Another article I wrote for the truly wonderful website Lip. You can read it on the website where it was originally up or the entire thing is just below. Just a bit of a spiel while I was reading Chick Lit over the holidays. I am finding it very difficult after the last few books I’ve read being Chick Lit, Sci-Fi and Fantasy to being breaking back into reading contemporary writing. It’s just not as fun to read! But I will try and endure – or runaway back to the other lands. Anywho.
Yo, what’s so bad about Chick Lit eh? By Shannon McKeogh
I’ve got a confession to make and it’s not going to please the high brow-sers in my literary degree clutching their leather-bound Hemingways, Austens and Dostoyevskys. Chick Literature deserves more recognition in the literary world. There’s more than just handbags, lipstick and thirty-somethings desperately searching for their Prince Charming in these books.
Not all Chick Lit is crass, degrading to women or badly written. If anything, the genre conveys female attitude, power, and the fine balance of embracing one’s femininity in a confusing Western society.
For about two weeks, I read Marian Keyes’ (the Irish chick-lit best-seller) book, The Other Side of the Story. This book made me laugh, nearly cry, and overall really enjoy the escapism in the chicky-do-dah world.
That’s right, I read a book with a “Women’s Weekly Recommends” shiny golden sticker on it. This is not the first, or last, time I will try on Chick Lit for size and be pleased with the results. I am always generally surprised that this genre gets such a tongue-lashing from critics, wannabe writers and the literary scenesters who seem to think these authors do not deserve their best-selling success or aforementioned stickers.
Marian Keyes is a writer with a sense of humour who even takes the piss out her own genre when her character, literary agent Jojo Harvey, describes the difficulty of the genre and being a female chick lit writer:
The critics wouldn’t even acknowledge it, books like this – ‘women’s fluff’ –flew beneath the radar. Occasionally, to make an example to the others, they wheeled one out and ‘reviewed’ it –although the review had been written before they’d actually read the book – and they poured scorn with the ugly superiority of Ku Klu Klan laughing at bound black boys.. Different, of course, it if had been written by a man.. Suddenly there would be talk of ‘courageous tenderness’ and ‘fearless exploration and exposition of emotion.” And women who normally made fun of “woman’s fiction” would read it with pride in public places.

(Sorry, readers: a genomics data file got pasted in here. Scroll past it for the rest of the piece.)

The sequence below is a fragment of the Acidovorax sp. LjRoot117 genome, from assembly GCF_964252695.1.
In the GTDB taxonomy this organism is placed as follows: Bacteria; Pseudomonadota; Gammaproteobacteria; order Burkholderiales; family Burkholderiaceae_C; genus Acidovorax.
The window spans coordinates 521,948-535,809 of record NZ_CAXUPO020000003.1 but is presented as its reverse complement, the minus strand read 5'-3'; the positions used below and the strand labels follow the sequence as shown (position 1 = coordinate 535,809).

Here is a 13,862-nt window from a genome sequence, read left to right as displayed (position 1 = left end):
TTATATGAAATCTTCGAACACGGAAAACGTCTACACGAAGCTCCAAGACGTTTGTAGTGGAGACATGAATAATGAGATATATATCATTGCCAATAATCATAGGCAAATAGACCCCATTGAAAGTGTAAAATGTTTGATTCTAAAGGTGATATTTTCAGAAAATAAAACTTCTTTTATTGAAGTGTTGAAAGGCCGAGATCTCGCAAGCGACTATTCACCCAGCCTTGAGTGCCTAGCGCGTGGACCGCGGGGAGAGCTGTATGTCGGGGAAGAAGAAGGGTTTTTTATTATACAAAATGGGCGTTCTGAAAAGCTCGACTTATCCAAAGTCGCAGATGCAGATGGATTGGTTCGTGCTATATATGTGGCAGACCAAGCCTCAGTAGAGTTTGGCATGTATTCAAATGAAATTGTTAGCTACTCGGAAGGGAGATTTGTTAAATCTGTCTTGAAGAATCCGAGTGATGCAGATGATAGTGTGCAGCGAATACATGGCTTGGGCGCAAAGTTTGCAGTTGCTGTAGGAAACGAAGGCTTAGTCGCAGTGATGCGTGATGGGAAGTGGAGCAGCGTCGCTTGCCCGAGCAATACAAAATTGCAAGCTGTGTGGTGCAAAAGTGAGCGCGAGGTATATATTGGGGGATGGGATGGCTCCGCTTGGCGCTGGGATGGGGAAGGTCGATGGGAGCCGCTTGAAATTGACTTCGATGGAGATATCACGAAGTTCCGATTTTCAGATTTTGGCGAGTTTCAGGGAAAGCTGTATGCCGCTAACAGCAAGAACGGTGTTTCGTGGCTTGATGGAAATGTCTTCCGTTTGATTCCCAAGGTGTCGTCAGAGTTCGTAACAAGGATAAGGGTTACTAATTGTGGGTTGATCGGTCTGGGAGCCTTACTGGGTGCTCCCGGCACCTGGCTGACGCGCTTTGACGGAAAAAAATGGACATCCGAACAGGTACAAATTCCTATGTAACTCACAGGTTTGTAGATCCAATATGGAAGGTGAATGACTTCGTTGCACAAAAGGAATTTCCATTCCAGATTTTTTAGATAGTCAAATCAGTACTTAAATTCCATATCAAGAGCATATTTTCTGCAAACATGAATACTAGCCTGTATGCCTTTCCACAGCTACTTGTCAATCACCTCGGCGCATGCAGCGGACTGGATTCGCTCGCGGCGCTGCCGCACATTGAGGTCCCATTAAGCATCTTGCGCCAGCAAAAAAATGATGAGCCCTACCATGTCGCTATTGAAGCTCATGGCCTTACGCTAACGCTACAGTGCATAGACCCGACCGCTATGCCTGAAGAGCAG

Keyes doesn’t take herself too seriously, her characters are not one-dimensional floozies but funny, anxiety-ridden Irish and English girls with their own problems that are more than just relationship-based. If I had to explain why I enjoy her novels it would be because her characters are people you can identiy with and who you want to be friends with; they are flawed and human. Female readers connect with these characters because they are a reflection of social expectation and pressures: to be a mother, wife and have the perfect career.
To be honest I shouldn’t really be relating to these things as a 21 year old with no baby or hubby but as a woman I foresee the pressures of reaching that age, the wadding knee-deep into shitty uncertainty, fear and depression. And it’s certainly nice to know that there’s an author who can laugh about it all.
Sometimes I wonder whether if things which are popular have to be hated by the literary crowd, as taste in great literature should be rare like that stinky blue-cheese nobody wants to smear on their cracker. Chick lit being shunned by intellectuals seems to be a rule, and I’ll be running for the hills before I get into a seemingly “harmless” conversation about Stephanie Meyer.
But there have been moments of bravery when my literary class name-dropped authors they had read over the holidays, and I boldly admitted I had read – not one – but all 12 of the Gossip Girl books by Cecily von Ziegesar. I waited til someone asked if my brain had turned into an oversized (but delicious?) marshmallow or whether I had sold my dignity for a pair of darling Jimmy Choos in the Upper East Side. But nobody said anything of that sort, surprisingly the class turned into a discussion about why Chick Lit is treated so badly. Should we be calling it “trash” just because it’s mainstream? What is so wrong about escapism if it reduces stress and gives us enjoyment?
On further reflection, reading the Gossip Girl books felt more shameful than indulging in Marian Keyes books. They are books so far removed from my life, they are of excessive consumption and little bitchy tiffs where plots revolve around social balls and you know, that oh-so-fine wind-swept Nate Archibald (although I’m more into bad-ass Chuck myself). But still, I enjoyed them because if fiction is doing its job it makes you forget for a little about everything else. Yet not everyone sees it that way, feminist Naomi Wolf has even gone so far as to say the books are “corruption with a cute overlay,” with the sexualisation potentially damaging teenage girls who apparently believe everything they read. For me these books are not anti-feminist; as Beyonce would sing loudly in these books “Who rules the world?” “GIRLS!”. Yes, its shallow, it’s cringe-worthy but Blair and Serena certainly do rule the world.
But the thing is, you can’t put Chick Lit in one category, as there are different purposes whether it’s to conceptualise a modern woman’s struggle or just act as a form of pure self-indulgent escapism. It is interestingly to remember that Jane Austen’s love stories of the upper-class were once shunned a fluffy Chick Lit in the 19th century while today her books sit neatly in the classics aisle. When it comes down to it, Chick Lit writers teach readers to laugh at themselves and have some fun. Isn’t that what the joy of reading should be about?
Literary critics be damned!